Women in Data Science

Featuring Jane Poole (ILRI – ICRAF)

Jane Poole

Jane Poole

Statistician (ILRI)

At ILRI I provide support to researchers on their study designs and analysis, I also lead a support group which includes staff who support data workflows from collection in the field through to databases and visualization.

How did you come to pursue a career in data science?

I’m an applied statistician so I didn’t even realise I was a data scientist until I googled it.

I found this comment by Nate Silver to be particularly interesting: “Data-scientist is a sexed-up term for a statistician….Statistics is a branch of science. Data scientist is slightly redundant in some way and people shouldn’t berate the term statistician.”

However, I see statisticians as a sub-group of data scientists but I’m not an expert, or even a novice, in many of the key areas of data science such as machine learning and bioinformatics. I started my journey towards statistics with a mathematics degree and worked out towards the end of my degree that I wanted to work in Research for Development and looked for opportunities to apply my skills in this area. That led me to an MSc in applied statistics with an internship working for ICRAF in Nairobi.

What are the things you love about your role as a data scientist?

I love working with researchers from different disciplines, understanding their research and development challenges and using my skills to help them to design and implement activities to respond to those challenges. I am sometimes envious of researchers that they can focus on their interest area but I like the fact that I know a lot about different aspects of our work at ILRI and can make connections across research areas and programs.

What has been the most exciting project you have worked on?

I really can’t pull out the most exciting because it would be unfair to other projects and organisations I’ve worked for. I have been privileged at ILRI to support projects ranging from livelihoods, food security and nutrition health through to livestock breeding programs. From a technical perspective then I particularly enjoy the design and analysis challenges of our longitudinal studies, such as monitoring livestock performance over time or epidemiological outbreaks of diseases, because this is where the designs can be complex.

Do you feel this is an exciting time to be a woman working in the data sector?
I think it’s an exciting time for anyone working in the data sector, as there are new methodologies and tools appearing every day and organisations both public and private recognizing and investing in people with these skills. Although, I have to admit that I find the level of information and data out there a little overwhelming and its challenging to keep up. I also envy those data scientists who get to work in narrow areas of application where hopefully they get to prioritise a smaller number of innovations.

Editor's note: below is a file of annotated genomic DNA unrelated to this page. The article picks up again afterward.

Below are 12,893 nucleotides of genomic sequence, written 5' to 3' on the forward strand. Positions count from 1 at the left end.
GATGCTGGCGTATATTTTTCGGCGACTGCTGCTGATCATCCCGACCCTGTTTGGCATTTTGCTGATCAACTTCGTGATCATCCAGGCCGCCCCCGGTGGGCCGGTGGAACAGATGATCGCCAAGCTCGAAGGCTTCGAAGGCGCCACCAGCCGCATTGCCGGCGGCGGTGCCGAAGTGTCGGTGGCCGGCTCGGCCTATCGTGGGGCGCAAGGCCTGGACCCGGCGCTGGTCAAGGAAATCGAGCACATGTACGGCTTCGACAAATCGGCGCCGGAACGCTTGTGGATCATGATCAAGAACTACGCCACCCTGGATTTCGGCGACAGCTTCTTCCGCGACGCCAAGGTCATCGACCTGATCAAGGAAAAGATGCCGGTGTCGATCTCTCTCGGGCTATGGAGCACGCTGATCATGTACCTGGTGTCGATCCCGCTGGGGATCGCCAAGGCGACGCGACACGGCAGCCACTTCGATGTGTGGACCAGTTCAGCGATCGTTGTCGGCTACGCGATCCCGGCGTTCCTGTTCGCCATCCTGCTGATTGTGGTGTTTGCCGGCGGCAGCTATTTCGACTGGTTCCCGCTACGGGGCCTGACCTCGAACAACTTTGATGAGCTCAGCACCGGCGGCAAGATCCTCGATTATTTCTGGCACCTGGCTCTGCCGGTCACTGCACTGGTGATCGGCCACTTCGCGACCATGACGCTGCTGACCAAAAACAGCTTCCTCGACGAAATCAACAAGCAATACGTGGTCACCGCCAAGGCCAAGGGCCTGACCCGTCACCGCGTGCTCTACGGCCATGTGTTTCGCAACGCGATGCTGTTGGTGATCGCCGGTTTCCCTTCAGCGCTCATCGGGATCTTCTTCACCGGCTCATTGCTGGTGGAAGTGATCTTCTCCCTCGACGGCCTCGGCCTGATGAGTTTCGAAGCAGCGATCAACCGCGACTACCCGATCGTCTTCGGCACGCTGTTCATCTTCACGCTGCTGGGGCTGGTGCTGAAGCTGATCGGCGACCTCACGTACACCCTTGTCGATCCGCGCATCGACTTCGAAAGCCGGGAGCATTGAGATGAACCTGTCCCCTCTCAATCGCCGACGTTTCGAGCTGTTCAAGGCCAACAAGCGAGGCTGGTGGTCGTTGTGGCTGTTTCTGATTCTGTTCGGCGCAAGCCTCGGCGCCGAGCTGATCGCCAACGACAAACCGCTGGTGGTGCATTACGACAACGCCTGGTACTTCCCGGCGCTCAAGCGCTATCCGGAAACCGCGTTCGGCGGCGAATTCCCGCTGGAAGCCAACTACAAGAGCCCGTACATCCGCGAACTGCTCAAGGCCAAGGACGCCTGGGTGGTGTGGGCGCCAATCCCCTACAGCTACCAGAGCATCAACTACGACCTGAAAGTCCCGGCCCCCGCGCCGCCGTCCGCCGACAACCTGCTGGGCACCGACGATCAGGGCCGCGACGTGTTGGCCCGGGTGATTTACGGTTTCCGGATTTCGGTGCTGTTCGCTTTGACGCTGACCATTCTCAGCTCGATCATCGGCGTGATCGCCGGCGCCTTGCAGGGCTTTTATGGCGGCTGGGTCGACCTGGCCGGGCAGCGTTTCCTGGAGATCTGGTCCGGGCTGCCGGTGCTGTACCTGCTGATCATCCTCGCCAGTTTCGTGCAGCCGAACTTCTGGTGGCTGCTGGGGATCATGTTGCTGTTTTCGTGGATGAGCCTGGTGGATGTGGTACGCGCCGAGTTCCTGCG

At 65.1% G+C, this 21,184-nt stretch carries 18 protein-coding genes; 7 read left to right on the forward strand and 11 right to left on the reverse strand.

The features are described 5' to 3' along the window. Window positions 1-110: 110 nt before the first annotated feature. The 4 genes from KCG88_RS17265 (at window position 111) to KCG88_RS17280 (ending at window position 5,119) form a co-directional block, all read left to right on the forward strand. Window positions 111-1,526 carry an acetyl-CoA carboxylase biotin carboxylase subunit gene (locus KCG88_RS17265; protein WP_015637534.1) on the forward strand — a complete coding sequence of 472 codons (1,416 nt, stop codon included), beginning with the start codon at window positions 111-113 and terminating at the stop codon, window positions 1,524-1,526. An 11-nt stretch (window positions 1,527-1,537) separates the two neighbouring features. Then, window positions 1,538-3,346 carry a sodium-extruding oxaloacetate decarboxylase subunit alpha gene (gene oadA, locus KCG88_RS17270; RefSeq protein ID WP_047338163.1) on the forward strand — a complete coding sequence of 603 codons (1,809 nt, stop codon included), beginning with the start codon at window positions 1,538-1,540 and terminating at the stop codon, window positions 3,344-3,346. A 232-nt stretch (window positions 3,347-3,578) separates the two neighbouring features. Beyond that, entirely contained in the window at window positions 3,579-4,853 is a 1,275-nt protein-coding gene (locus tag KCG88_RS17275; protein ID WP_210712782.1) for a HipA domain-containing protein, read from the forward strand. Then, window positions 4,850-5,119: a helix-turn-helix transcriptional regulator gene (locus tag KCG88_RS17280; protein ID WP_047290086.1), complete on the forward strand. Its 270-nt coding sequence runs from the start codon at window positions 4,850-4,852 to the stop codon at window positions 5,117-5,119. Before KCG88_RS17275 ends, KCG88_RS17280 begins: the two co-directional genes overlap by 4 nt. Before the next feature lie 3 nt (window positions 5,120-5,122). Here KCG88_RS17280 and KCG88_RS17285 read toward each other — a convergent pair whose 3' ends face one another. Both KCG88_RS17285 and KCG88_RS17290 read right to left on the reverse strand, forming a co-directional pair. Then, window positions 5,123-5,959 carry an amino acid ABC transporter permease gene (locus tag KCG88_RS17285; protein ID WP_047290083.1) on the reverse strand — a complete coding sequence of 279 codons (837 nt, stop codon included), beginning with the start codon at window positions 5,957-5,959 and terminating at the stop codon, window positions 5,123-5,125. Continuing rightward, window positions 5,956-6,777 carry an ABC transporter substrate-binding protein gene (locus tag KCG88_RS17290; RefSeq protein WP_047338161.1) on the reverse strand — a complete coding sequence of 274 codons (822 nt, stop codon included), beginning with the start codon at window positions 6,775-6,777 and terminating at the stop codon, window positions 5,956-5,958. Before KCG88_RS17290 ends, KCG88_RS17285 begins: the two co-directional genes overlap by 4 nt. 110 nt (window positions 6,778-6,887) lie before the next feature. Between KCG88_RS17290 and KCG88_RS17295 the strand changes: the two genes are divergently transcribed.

Why do you think there is a lack of women in Tech/Data sectors?

Tricky question. Probably for lots of reasons. I guess in some contexts there are barriers to women joining these sectors from an education and cultural perspective, and in other cases perhaps the sector doesn’t excite a lot of people. To be honest it wasn’t until I was in my late 20’s that I even realised there could be reasons why some sectors have more women than men or vice-versa.

As a woman, did you face any obstacles/challenges in your career pathway to become a data scientist? Any advantages because of your gender?

I would say no for both questions. I grew up in a very gender-neutral family, my mother went to university to study mathematics and physics in the 1960’s in UK and worked as a high school teacher in physics before, during and after having children. At home, it was generally accepted that Mum was more intellectual and had a more important job than Dad who was an agricultural civil servant. Home chores and childrearing were equally spread between them.

I think how we raise our children is a major contributor to what they believe they can do with their lives and careers as well as other aspects of their lives. Perhaps my upbringing made me blind to inequalities and differences in opportunities.

Why should more women get into data science?

I wasn’t pulled towards data science for the ‘data’ but for what information and knowledge the data could give us, and my interest is in problem-solving and extracting that knowledge. I think that a lot of people may be attracted by that aspect of data science.

How could more women working in data, specifically for the development/agriculture sector benefit the sector?

Organisations, sectors, and disciplines are always going to work better with a balance of women and men, as well as other aspects of diversity, because we approach problems in different ways, ask different questions and to achieve sustainable development we need people thinking in different ways towards a common goal. I think data science is the major contributor to helping development decision-makers to make informed decisions, so I’d encourage anyone to get involved.

What advice would you give to women wanting to get into data science?

There are so many sub-groups of data science that you can be overwhelmed with where to start. There are now courses called ‘data science’ which could give a broad introduction. I would advise to look at what interests you – it could be statistics or dealing with big data – such as data mining or genomic data – or making data understandable and digestible (visualization), or even the programming side.